A greater understanding of the mechanism(s) responsible for increased Robo4 plasma levels, which we are assuming results from cleavage, could help to shed light on the significance of plasma Robo4. However, to date, little is known concerning the release of the ectodomain of any Robo receptor. A recent study investigated the juxtamembrane domain of Robo1 and showed that unfolding of the extracellular juxtamembrane linker region was related to shedding [32]; and others have suggested that the matrix metalloproteinase, ADAM10, is involved in Robo1 shedding [33].

Whatever the mechanism(s) responsible for an increase in plasma Robo4; what might the other associations and indeed the lack of associations, reported in our study point to concerning the functional significance of Robo4? It is perhaps surprising that duration from start of anaesthesia to end of CPB did not correlate with Robo4 levels, given the injurious factors associated with surgery together with CPB including: activation of blood during exposure to extra-corporeal circuitry, relative hypo-perfusion, myocardial and pulmonary ischemia and operative tissue injury [34]. However, it is of note that unlike our previous study in this clinical scenario [31], the time recorded was not strictly analogous to duration of CPB; although it encompassed this parameter and was employed because of ease of extraction from clinical databases. We acknowledge this as a limitation to our study. By contrast, why Robo4 levels positively associated with IL-10 but not the other cytokines measured, is also unclear. Raised plasma levels of IL-10, 24 h post-operatively, are predictive of complications after CPB [35], but whether IL-10 could be responsible for Robo4 shedding is unknown.

Finally, it would appear that the kidney is sensitive to subtle changes in Robo4 levels (reflected in associations with AKI); whereas, the lung is not (given the apparent lack of association with indices of pulmonary dysfunction). Certainly in terms of the perceived problems associated with this patient group, the need to understand and to be able to predict and prevent AKI is possibly more pressing clinically; not least, because the mean PF ratio for this, albeit small number of patients, was less than that required to fulfil the criteria for acute lung injury [36]. By contrast, AKI assumes prognostic significance in this patient group, as we and others have shown [4], [5]. Moreover, a requirement for biomarkers that can be used to make subclinical diagnoses of CSA-AKI and thus allow interventions before acute tubular necrosis has already occurred, are of importance in this clinical specialty [4], [5]; and beyond, not least, given the understanding that AKI and chronic kidney disease are interconnected syndromes [37].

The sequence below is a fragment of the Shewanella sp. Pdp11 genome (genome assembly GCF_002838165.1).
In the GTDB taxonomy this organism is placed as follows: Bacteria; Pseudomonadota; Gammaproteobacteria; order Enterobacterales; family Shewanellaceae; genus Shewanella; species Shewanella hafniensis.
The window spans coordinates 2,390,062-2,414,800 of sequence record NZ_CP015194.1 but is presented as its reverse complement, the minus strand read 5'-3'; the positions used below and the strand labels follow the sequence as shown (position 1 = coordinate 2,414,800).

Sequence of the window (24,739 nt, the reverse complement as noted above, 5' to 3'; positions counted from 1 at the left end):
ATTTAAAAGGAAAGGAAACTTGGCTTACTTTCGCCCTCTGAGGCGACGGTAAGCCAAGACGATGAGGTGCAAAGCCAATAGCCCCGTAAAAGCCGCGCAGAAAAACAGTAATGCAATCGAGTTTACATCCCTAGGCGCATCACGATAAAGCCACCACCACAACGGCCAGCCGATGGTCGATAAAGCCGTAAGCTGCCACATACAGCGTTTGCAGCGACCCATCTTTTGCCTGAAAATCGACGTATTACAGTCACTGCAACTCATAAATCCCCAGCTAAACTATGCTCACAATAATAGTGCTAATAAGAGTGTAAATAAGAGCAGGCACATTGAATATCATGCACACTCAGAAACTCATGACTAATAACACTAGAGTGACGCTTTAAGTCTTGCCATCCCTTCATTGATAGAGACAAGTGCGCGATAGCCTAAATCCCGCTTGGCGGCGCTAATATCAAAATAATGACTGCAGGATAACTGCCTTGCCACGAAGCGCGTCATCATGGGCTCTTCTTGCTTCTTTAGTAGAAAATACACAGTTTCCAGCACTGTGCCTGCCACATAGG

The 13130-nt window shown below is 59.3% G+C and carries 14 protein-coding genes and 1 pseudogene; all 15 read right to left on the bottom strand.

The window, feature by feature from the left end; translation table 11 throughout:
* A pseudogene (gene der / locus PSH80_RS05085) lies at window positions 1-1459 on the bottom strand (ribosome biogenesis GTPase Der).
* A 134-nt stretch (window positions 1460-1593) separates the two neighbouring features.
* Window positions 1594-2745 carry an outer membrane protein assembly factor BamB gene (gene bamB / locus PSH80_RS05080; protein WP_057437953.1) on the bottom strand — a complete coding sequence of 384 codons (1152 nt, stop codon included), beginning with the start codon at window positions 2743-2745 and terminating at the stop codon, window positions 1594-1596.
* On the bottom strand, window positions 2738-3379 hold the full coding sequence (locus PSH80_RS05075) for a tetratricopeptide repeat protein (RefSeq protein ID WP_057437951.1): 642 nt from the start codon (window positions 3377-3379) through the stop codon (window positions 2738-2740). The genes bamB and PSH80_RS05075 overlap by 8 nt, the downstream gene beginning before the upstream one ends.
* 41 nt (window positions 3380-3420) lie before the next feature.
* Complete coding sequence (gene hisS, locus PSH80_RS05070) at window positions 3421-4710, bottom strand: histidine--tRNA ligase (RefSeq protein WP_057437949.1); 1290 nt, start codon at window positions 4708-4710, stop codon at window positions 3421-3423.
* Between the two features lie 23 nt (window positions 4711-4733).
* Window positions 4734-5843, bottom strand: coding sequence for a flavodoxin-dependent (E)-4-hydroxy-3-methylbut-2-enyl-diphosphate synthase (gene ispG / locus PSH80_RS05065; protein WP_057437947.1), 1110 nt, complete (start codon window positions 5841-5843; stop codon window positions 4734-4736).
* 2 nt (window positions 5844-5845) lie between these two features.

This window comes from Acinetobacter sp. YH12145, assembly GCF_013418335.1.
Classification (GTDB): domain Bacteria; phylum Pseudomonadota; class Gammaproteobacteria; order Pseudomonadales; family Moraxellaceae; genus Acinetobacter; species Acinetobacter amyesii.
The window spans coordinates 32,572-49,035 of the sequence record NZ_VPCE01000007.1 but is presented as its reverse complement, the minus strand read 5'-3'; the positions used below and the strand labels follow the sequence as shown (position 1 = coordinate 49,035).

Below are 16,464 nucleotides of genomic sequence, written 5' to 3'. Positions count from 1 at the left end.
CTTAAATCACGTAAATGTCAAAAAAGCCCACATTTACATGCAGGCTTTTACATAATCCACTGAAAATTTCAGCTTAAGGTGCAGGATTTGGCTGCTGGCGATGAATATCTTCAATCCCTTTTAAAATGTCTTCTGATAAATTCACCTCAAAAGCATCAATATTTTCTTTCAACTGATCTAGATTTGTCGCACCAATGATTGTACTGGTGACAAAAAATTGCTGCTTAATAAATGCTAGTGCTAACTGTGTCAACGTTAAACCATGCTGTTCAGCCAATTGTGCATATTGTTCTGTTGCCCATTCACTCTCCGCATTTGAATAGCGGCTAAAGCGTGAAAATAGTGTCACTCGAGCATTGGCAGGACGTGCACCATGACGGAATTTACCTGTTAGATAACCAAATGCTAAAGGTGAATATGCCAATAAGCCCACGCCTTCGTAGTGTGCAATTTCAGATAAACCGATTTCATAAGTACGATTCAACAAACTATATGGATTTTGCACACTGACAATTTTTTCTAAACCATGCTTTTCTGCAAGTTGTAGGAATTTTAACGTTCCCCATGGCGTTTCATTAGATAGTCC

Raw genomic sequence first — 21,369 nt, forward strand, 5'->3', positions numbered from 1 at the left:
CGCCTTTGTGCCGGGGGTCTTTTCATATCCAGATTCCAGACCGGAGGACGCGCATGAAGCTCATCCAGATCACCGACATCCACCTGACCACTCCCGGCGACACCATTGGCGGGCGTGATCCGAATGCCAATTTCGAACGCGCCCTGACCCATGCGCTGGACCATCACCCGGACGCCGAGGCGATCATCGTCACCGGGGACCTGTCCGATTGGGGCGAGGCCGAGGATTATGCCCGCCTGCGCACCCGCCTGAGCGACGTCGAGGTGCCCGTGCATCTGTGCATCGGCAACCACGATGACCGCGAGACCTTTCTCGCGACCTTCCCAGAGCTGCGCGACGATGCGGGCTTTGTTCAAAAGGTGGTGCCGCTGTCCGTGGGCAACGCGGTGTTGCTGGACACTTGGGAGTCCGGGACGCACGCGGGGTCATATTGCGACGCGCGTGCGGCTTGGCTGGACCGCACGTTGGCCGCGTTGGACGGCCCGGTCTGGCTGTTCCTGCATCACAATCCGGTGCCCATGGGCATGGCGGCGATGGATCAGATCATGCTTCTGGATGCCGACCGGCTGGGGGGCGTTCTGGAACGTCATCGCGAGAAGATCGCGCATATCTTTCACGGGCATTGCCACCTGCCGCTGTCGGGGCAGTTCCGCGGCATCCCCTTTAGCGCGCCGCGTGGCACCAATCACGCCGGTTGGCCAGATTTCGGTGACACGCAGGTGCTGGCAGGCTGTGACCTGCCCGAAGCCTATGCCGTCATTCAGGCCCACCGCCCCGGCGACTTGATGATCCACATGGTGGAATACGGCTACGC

We have shown a significantly increased level of plasma Robo4 in patients deemed to have AKI, not only using the more conservative AKIN classification based on serum creatinine levels, but also employing the novel AKI plasma and urine biomarker, NGAL. Measurement of NGAL facilitates early detection of AKI, 2 h post-surgery; a time which also corresponds to peak plasma Robo4 levels. Our novel finding suggests that Robo4 merits further consideration as a potential early indicator of AKI. Further support that Robo4 might not be just a coincidental biomarker of AKI but point to a functional role, is acknowledged through its endothelial barrier regulatory function [38]. Given that one of the few currently effective renoprotective agents, nesiritide, protects against endothelial barrier dysfunction [39]; also points to endothelial protective strategies to limit CSA-AKI. In conclusion, Robo4 merits further investigation both as an endothelial biomarker and as a target for new pharmacological therapeutic interventions.

Author Contributions

Conceived and designed the experiments: ABG TWE SJF. Performed the experiments: TS SM. Analyzed the data: ABG SJF TS SM. Contributed to the writing of the manuscript: ABG SM SJF TWE.